Giving Up Life to Discover Life – Br. Curtis Almquist

Br. Curtis Almquist

August 30, 2016 – The Beheading of Saint John the Baptist

For Herod himself had sent men who arrested John, bound him, and put him in prison on account of Herodias, his Brother Philip’s wife, because Herod had married her.  For John had been telling Herod, “It is not lawful for you to have your Brother’s wife.”  And Herodias had a grudge against him, and wanted to kill him. But she could not, for Herod feared John, knowing that he was a righteous and holy man, and he protected him. When he heard him, he was greatly perplexed; and yet he liked to listen to him.  But an opportunity came when Herod on his birthday gave a banquet for his courtiers and officers and for the leaders of Galilee.  When his daughter Herodias came in and danced, she pleased Herod and his guests; and the king said to the girl, “Ask me for whatever you wish, and I will give it.”  And he solemnly swore to her, “Whatever you ask me, I will give you, even half of my kingdom.”  She went out and said to her mother, “What should I ask for?”  She replied, “The head of John the baptizer.”  Immediately she rushed back to the king and requested, “I want you to give me at once the head of John the Baptist on a platter.”  The king was deeply grieved; yet out of regard for his oaths and for the guests, he did not want to refuse her.  Immediately the king sent a soldier of the guard with orders to bring John’s head. He went and beheaded him in the prison, brought his head on a platter, and gave it to the girl. Then the girl gave it to her mother.  When his disciples heard about it, they came and took his body, and laid it in a tomb. Mark 6:17-29 Continue reading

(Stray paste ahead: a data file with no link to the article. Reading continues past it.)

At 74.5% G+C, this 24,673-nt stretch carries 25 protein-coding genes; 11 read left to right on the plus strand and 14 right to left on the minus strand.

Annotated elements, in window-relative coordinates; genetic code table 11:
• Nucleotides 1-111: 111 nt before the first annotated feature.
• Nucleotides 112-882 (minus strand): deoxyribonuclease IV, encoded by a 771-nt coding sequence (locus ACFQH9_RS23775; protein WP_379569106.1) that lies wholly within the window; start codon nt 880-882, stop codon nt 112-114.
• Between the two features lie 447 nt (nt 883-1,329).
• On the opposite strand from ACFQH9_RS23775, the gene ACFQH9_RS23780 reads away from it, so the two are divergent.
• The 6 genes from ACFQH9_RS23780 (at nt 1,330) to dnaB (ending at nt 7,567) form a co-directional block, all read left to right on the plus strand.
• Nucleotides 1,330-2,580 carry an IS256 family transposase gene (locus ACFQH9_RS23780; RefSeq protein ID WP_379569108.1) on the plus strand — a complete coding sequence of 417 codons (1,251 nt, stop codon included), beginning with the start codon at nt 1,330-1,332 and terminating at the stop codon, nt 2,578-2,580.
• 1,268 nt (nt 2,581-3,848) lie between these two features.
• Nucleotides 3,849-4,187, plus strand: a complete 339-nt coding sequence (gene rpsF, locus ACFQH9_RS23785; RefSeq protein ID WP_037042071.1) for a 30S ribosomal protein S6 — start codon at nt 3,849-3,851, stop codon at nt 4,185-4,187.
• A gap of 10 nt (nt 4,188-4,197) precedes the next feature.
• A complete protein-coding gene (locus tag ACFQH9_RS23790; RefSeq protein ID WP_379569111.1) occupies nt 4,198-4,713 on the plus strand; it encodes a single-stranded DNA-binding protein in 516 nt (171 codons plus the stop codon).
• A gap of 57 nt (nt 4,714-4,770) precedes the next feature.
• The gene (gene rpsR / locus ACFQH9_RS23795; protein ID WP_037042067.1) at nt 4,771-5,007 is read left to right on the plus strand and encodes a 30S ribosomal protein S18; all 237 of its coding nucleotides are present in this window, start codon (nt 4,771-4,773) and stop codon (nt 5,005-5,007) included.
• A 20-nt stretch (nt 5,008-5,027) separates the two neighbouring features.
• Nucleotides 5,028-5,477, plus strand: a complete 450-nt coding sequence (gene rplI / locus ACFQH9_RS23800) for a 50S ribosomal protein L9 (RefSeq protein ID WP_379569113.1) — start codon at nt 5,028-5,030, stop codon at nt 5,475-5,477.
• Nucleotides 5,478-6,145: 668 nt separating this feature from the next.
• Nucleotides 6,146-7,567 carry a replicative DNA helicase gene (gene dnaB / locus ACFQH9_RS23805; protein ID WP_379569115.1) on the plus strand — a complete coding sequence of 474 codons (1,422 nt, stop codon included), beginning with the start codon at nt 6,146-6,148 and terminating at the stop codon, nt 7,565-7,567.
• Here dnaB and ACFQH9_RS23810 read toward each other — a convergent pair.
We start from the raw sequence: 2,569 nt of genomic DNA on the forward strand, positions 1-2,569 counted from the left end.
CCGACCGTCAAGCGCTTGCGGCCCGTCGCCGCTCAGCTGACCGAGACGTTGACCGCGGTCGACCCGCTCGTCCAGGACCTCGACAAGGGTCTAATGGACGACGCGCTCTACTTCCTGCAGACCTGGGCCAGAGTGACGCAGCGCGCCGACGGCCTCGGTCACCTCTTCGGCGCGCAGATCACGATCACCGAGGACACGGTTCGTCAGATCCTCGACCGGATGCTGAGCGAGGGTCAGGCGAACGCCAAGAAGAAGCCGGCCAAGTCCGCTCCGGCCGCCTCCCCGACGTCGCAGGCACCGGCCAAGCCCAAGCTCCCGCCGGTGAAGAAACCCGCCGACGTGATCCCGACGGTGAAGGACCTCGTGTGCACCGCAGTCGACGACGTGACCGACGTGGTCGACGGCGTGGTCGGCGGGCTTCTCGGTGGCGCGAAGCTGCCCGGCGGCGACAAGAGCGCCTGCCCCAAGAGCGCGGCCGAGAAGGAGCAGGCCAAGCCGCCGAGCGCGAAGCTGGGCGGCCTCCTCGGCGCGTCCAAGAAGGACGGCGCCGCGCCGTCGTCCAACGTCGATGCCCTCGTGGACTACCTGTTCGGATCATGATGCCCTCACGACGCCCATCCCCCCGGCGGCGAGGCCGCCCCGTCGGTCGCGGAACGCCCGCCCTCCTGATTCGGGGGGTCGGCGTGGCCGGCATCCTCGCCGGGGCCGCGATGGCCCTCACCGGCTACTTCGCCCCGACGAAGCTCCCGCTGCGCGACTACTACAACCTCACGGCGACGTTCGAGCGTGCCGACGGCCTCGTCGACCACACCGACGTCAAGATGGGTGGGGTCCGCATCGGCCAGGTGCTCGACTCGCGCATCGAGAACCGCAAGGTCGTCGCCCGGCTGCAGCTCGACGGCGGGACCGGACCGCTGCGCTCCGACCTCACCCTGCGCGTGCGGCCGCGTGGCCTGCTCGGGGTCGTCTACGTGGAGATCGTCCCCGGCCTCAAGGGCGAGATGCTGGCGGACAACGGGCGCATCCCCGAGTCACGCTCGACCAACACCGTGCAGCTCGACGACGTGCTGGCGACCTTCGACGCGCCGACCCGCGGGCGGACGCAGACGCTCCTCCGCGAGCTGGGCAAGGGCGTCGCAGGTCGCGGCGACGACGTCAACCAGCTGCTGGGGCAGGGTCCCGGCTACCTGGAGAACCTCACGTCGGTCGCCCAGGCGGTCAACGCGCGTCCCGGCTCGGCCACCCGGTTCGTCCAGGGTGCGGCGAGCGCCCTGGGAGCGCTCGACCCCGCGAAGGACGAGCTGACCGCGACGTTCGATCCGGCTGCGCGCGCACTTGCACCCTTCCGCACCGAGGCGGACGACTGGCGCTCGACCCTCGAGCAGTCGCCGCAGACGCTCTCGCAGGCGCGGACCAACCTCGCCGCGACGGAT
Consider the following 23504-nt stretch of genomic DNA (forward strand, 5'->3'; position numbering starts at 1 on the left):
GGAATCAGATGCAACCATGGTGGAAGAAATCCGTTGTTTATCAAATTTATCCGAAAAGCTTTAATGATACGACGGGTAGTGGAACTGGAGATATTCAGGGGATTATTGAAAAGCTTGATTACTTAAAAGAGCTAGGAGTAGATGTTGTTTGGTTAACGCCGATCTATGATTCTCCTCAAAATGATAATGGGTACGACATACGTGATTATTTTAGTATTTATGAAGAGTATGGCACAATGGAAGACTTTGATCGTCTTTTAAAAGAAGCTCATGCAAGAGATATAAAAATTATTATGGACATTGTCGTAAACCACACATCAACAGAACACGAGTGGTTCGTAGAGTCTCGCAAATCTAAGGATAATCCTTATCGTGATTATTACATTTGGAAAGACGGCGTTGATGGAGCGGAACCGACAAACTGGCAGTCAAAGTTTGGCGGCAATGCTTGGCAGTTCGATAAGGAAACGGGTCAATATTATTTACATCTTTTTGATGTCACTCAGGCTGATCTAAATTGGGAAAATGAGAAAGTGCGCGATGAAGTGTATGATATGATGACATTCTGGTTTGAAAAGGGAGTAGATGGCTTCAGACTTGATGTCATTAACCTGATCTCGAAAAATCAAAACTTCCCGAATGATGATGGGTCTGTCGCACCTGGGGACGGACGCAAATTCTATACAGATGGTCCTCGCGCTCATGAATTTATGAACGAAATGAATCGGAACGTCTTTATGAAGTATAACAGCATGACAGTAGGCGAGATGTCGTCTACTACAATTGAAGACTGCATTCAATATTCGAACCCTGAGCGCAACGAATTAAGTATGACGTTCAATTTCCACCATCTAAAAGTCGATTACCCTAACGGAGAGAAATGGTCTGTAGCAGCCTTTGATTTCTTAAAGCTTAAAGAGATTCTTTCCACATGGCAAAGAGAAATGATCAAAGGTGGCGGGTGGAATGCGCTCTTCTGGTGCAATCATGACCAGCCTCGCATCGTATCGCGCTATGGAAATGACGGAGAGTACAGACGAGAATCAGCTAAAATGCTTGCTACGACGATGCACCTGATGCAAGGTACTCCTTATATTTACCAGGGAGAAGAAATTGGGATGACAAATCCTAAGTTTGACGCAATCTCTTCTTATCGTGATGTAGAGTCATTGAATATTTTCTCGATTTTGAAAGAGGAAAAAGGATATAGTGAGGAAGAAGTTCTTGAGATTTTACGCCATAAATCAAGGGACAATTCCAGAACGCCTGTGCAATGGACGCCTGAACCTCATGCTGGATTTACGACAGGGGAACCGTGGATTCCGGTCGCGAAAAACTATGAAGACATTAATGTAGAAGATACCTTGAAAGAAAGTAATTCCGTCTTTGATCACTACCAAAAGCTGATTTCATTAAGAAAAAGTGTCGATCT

Sermons for the Beach: Contemplative Vision

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During the month of August, while the Chapel is closed, we are reposting sermons that we hope will inspire you to embrace play, silence, and recreation. The Chapel will reopen on Tuesday, August 30, 2016.

geoffrey 150xIt is so good to be back again, worshiping in this lovely place, after our time away of retreat and community discussions.  And it is so good to see you all again.  I do hope you have had a great summer – a time for rest and refreshment.